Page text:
Sarasota rent continues to climb, leaving alums stranded
This 300 square foot studio apartment in Sarasota goes for $725 a month. Photo credit to interviewee Nick.

Sarasota rent continues to climb, leaving alums stranded

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Sarasota is making a name for itself as one of the most unaffordable places to live in the state as rent across the country continues to climb. As New College students who remain local seek housing after graduation, they struggle to acquire affordable and attainable housing in the area. 

According to the National Low Income Housing Coalition (NLIHC), there is a shortage of housing available to individuals living at or below the poverty line in Florida. In Sarasota in particular, one bedroom apartments and studios are going for as high as $1,800 per month. 

A few local alums spoke to the Catalyst about their experiences of trying to find off campus housing in one of the most competitive housing markets in the state. All four interviewees asked to have their last names withheld due to concerns regarding the potential for issues to arise with landlords and other housing affiliates.  

Liz (‘22) and her live-in partner Andrés recently secured a one bedroom one bathroom apartment in Sarasota in July. 

Both Liz and Andrés recently began working for a local nonprofit, and described their experience of trying to locate housing in Sarasota after Liz’s graduation in May. After struggling for weeks to locate affordable housing, Liz was finally able to find a landlord through her employment, who gave the couple discounted rent due to their employment with the nonprofit. 

”We actually got very lucky,” Andrés said. “[Liz] was able to find someone who was a landlord and who was able to give us our place for a really low rent compared to everything else going on right now.” 

“The landlord was very transparent with us and told us that the market value was actually $1500 to $1700, which is ridiculous,” Liz added. “It’s a one bed, one bath and it’s 600 square feet. I don’t think we would have been able to afford it, to be honest.” 

The pair described searching for a home on apps like Zillow and Trulia to see what the average rent was in the area. 

“The Sarasota housing market was basically the same as the Miami housing market,” Liz, who grew up in Miami, reported. “We were getting nervous that we couldn’t find something we could afford.”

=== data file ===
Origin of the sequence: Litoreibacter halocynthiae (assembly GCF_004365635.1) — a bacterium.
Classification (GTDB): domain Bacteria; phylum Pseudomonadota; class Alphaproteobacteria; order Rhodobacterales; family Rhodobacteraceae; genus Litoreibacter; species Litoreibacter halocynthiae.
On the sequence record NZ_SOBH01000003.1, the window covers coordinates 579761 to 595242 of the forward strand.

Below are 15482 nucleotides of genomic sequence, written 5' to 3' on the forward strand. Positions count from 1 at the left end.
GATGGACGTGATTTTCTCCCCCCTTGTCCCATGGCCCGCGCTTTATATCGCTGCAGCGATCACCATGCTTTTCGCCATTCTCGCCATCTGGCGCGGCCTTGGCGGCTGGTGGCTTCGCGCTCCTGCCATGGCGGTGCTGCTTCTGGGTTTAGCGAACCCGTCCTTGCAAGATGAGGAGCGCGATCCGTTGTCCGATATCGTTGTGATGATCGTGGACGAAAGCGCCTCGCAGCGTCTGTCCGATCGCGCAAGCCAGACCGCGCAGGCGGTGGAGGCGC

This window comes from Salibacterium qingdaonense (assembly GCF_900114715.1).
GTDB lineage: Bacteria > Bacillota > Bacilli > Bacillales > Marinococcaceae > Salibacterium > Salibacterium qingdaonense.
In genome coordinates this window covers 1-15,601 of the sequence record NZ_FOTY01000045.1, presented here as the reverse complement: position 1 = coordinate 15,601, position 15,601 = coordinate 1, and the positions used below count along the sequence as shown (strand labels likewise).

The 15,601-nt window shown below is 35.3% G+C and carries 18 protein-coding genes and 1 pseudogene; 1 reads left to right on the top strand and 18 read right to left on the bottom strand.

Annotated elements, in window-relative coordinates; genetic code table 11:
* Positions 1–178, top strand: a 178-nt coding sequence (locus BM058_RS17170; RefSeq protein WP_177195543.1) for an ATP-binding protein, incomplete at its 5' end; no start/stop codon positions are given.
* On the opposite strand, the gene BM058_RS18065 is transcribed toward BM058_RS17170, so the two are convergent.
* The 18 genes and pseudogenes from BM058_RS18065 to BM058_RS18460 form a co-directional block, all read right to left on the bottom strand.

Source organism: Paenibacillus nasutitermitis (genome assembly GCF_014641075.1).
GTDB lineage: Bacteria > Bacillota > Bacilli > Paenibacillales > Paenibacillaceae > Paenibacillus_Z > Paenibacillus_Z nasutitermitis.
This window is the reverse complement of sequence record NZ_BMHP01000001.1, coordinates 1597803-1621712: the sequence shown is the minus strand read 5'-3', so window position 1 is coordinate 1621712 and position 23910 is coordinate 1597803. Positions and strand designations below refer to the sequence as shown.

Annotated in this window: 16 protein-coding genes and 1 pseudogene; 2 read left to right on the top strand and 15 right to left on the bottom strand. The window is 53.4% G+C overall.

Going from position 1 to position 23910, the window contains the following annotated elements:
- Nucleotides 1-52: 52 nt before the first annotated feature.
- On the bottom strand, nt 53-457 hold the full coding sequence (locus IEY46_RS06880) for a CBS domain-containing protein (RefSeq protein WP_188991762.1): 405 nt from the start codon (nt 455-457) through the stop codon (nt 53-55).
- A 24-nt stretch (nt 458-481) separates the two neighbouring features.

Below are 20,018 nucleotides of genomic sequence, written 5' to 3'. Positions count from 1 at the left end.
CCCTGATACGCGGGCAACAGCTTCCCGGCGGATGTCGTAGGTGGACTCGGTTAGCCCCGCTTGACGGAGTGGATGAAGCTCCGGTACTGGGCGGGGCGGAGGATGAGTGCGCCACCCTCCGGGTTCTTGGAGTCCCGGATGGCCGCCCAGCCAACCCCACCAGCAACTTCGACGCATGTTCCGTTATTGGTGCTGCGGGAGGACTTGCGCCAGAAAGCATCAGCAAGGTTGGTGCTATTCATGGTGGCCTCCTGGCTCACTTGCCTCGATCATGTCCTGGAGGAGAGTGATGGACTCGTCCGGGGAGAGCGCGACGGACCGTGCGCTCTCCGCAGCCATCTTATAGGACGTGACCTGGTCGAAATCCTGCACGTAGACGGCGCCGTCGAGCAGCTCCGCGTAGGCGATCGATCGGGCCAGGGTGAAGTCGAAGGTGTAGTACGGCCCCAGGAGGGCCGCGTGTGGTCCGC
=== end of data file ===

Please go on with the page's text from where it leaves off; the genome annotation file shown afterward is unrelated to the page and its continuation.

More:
Other alums have also been struggling to find and access housing in the area, such as Andi (‘22) and fiance Nick (‘22), who have been trying to move out of their studio for several months now.  

“This is the cheapest apartment in all of Sarasota that we could find,” Andi said. “Our rent is $725 a month, but it is only 300 square feet. There’s an oven in our bedroom.” 

The building, which was a motel before it was converted into apartments, has a variety of safety and maintenance concerns. Since moving into the studio in May of 2020, the couple described a variety of issues including crumbling and slippery stairways, a lack of fire alarms, unreliable air conditioning, broken plumbing and a cockroach infestation. 

“It’s definitely not safe, but it’s the only thing we could afford in the whole county,” Andi said.

The couple has made several attempts to find alternative housing for over a year, but described a variety of barriers. 

“Part of the trouble is that a lot of these places that are nicer, you have to meet income criteria. Typically, you have to make three to four times the rent and those places often fill up really quickly,” Nick added. “It’s pretty affordable, but the situation is that they have a very long waitlist.”

As wages remain stagnant across the country while inflation continues to rise, legal protections for tenants are few and far between. However, many locals are proposing potential solutions to the housing crisis, including Sarasota Mayor Erik Arroyo, who stated in a June 2022 op-ed for the Herald Tribune that Sarasotans should push for better land zoning laws, reduction of property taxes for families living below the median income, and advocate for the government a declaration of a housing state of emergency. Sarasota county has also stated that affordable housing is a “priority,” and claims it is “encouraging the market to provide diversity in housing types and affordability levels through land use policies.” 

Renting families making below 80% of the area median income are eligible in Sarasota county for the emergency rental assistance program, which may provide up to eighteen months of rental assistance.   

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